On June 19, 2013, I purchased 3 test kits (for my mother, father, and grandmother). I have not received an email regarding the suit. I checked the website for the class action settlement, and in the FAQ section 4 “Am I part of this Class?” it states,
” If you fit into the following description, you are a Class Member:
All persons and entities resident in the United States of America who purchased for personal use the PGS from 23andMe during the Class Period other than for purposes of resale or distribution or to provide to third parties for purposes of research or education.”
Am I excluded from the class because I purchased these as a gift for others?
Thank you for clarifying!
I don’t believe so, and in your case I would use the Contact Us link on the settlement website page to report that you need your PIN numbers.
Or be ethical and not scam them out of money. W got our health stuff and even when the fda decided to be jealous a holes it was still available. This is super petty.
Hard to describe the FDA as the bad guy here when this was entirely a self-inflicted wound by 23andMe asking for FDA approval and then refusing to do what the FDA asked…
I agree Jack…This is super petty. I am very upset with the FDA for ruining a great thing. Judy, I think you are incorrect, the FDA stopped 23andme because they were concerned that people might make rash decisions with the information they received. Then 23andme complied to get approval and it is a super slow process. Unfortunately, this ruined the best part of 23andme….And it turns out their tests were accurate all along.
Nope, 23andMe asked to have FDA approval and then stopped cooperating with the FDA’s data requests (see here). Totally self-inflicted wound here.
Q: does this include DNA test from what I received through Ellis Island genealogy???
It depends on whether it was a regular 23andMe test and whether that kit is covered in the definition of the class.
Will they know who many tests I have orderedd during that time period. at least 10 or more. Do I have to go back and check credit card statements/
You should ask them that question. There’s a Contact Us page on the settlement website.
I purchased 4 kits. Do I need to do a different form for each kit or is it per person so I would only do 1?
That’s a question you might want to pose to the settlement team via the contact us link on the settlement webpage.
Hi Judy, I just received my email. I’m grateful to find your page & info. If you can’t answer this, maybe you could suggest whether I reach out to the law firm or to 23andme or…
I recently learned that 23&me has updated their genomics chip from V3 to V5, and that people with a sample on file will be able to purchase an “upgrade” to have our data run against the new V5 chip and receive new, FDA approved reports. Would the $40 certificate be applicable to this?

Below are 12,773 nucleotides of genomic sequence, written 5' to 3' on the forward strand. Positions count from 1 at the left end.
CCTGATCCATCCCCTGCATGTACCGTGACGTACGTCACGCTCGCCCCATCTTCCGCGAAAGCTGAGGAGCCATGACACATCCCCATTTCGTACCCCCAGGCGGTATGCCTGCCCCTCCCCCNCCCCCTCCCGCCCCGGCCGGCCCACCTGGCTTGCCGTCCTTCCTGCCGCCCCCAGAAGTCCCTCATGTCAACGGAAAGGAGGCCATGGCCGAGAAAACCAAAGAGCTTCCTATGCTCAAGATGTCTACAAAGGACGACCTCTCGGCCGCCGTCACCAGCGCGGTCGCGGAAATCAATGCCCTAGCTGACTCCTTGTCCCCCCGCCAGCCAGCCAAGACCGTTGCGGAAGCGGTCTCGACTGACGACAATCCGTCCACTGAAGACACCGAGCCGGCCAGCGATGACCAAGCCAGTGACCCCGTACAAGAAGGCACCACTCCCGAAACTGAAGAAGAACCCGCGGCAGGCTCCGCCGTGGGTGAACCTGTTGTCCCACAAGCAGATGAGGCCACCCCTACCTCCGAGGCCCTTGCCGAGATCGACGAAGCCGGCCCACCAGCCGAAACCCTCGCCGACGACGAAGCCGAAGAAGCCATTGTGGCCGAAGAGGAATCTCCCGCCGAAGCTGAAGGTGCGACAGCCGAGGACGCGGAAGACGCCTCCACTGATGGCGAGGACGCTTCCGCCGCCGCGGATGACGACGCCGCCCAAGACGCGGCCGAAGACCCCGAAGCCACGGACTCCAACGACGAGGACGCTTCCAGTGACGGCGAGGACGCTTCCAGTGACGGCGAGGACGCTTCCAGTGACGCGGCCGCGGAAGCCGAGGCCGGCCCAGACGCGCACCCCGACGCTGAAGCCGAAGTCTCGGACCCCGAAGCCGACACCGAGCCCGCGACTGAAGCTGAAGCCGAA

I ask because I recently logged on to revisit my (pre-FDA kerfuffle) health reports and found they’d been archived, and to get the new & approved reports was twice what I had paid. I reached out to 23andme, and was told about the chip upgrade and that while upgrading a existing sample is not yet available, it will be.
I haven’t been able to find an answer to this and can only suggest that you ask using the Contact Us page on the settlement website.
Thank you. Will do.
I just got my email last week. It says you get the $40. certificate if you do nothing.
Correct: you only need to act if you choose another option.
FYI, folks, I had purchased two kits, and the system knew that and let me put in that I wanted compensation for both.
Great information. Personally, I will not be submitting my claim. I’m extremely happy with what I purchased from them. If the FDA wanted to take 3 years to confirm something arbitrary (which is why 23andMe stopped complying), that’s their own issue. There are multiple sites up where you can take your info from 23and’e and plug it in to see how your genome lines up in regards to certain traits/risks. FDA was concerned about dumbing down a product that was extremely useful and was moving too slow. Bottom line, the product was/is exactly what I wanted therefore, ethically, I will not take any money from the settlement.
It’s an individual choice for sure: take the cash, take and use the coupon, or get the coupon and don’t use it.
I’d rather the FDA were abolished.
For anyone who says such a thing, I have exactly one word: history. You’ve clearly forgotten it. Try a Google search for thalidomide — and realize how much the FDA actually does to protect us from these kinds of results.
I don’t wish for abolishment. FDA is, in theory, exactly what is needed. However, the agency has become extremely conflicted in what it chooses to focus on and what is does not. Too many conflicts of interest from budgeters, outside lobbyists, hired ‘specialists’ and so on.
And particularly in today’s political climate you won’t find me disagreeing.
I just got my email. I got exactly what I expected when I bought my kit and knew exactly what to expect when I bought kits for my parents. I was disappointed to hear about the lawsuit simply due to the possibility that we would lose an information system that offers a huge potential for the whole human race.
No risk to the system, and you can opt out if you choose to.
On March 12 I received an email – Subject line –
Your 23andMe Certificate – Davis-Hudson, et al. v. 23andMe, Inc. Settlement
The email contains 17 address like this –
I haven’t tried to use one of these but I am wondering if they are valid.
They sure should be valid: those are your certificates from the class action case that you can use as discounts on new kits.